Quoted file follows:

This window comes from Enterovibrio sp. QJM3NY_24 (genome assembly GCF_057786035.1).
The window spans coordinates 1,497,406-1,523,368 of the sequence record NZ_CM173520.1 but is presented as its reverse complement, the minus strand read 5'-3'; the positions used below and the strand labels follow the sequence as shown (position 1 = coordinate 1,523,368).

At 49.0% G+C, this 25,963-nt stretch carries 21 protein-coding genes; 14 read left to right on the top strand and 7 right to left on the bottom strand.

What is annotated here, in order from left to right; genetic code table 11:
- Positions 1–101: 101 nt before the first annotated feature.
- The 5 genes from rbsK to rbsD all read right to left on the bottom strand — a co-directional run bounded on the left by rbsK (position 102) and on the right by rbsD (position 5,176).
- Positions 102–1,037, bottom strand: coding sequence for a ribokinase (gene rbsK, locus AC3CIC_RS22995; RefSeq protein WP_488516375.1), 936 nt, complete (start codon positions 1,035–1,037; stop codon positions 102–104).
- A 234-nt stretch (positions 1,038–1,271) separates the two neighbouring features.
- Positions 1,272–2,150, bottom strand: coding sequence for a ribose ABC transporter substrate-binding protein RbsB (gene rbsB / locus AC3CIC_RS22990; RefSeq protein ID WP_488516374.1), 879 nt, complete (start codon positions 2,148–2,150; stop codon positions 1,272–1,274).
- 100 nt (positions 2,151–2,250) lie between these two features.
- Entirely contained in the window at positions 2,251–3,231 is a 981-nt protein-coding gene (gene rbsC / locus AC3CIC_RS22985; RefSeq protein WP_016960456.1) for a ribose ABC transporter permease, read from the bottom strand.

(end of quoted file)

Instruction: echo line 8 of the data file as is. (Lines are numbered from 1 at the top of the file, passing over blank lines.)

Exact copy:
- A 234-nt stretch (positions 1,038–1,271) separates the two neighbouring features.